os.path.curdir returns '.' which is totally truthful and totally worthless. To get anything useful from it, you have to wrap it with os.path.abspath(os.path.curdir)

Why include a useless variable in the os.path module? Why not have os.path.curdir be a function that does the os.path.abspath for you?

Is there some historic reason for os.path.curdir to exist?

Maybe useless is a bit harsh, but not very useful seems weak to describe this. enter image description here

  • 4
    You want os.getcwd() instead of os.path.abspath(os.path.curdir). – Dietrich Epp Jan 24 '13 at 22:42

It is a constant, just like os.path.sep.

Platforms other than POSIX and Windows could use a different value to denote the 'current directory'. On Risc OS it's @ for example, on the old Macintosh OS it's :.

The value is used throughout the standard library to remain platform agnostic.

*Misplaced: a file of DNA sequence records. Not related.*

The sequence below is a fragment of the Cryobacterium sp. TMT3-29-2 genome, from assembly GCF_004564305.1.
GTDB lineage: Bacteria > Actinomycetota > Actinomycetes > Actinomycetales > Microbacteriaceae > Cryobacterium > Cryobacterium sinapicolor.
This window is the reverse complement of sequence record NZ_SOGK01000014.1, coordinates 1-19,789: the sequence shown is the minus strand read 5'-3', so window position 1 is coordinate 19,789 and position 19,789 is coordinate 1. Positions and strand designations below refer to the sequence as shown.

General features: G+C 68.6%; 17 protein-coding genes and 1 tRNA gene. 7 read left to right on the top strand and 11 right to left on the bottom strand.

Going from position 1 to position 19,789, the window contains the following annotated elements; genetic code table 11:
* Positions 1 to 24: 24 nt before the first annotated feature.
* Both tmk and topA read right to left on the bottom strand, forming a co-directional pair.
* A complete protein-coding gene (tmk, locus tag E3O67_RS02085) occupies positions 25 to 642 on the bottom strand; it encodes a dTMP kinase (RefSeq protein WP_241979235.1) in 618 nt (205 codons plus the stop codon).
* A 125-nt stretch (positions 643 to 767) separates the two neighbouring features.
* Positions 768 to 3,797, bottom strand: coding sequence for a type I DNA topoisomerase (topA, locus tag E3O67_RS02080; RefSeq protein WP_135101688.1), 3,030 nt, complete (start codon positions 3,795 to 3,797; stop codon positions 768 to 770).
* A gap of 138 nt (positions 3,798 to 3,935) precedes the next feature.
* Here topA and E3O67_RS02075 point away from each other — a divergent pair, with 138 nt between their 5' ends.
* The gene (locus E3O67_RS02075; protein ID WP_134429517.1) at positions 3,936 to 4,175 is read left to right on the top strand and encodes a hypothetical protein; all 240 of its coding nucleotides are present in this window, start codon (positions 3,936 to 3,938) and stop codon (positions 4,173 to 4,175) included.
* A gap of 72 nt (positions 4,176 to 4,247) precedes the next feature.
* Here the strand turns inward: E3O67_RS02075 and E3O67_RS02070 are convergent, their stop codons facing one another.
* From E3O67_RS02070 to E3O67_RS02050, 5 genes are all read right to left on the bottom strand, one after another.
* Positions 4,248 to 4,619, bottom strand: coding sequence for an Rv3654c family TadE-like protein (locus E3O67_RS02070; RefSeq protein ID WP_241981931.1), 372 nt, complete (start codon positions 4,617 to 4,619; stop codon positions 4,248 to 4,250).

Use os.getcwd() instead; os.path.abspath() uses that function under the hood to turn os.path.curdir into the current working directory anyway. Here is the POSIX implementation of abspath():

def abspath(path):
    """Return an absolute path."""
    if not isabs(path):
        if isinstance(path, _unicode):
            cwd = os.getcwdu()
            cwd = os.getcwd()
        path = join(cwd, path)
    return normpath(path)
  • Yea, I had forgotten that some OS's don't have '.' as curdir. Thanks. – boatcoder Jan 24 '13 at 23:53

The value of os.path.curdir is "." on Linux, Windows, and OS X. It is, however, ":" on old Mac OS 9 systems. Python has been around long enough that this used to be important.


It's just a constant, platform-dependent value. From the docs (which are worth reading):

The constant string used by the operating system to refer to the current directory. This is '.' for Windows and POSIX. Also available via os.path.

You might consider using os.getcwd() instead.

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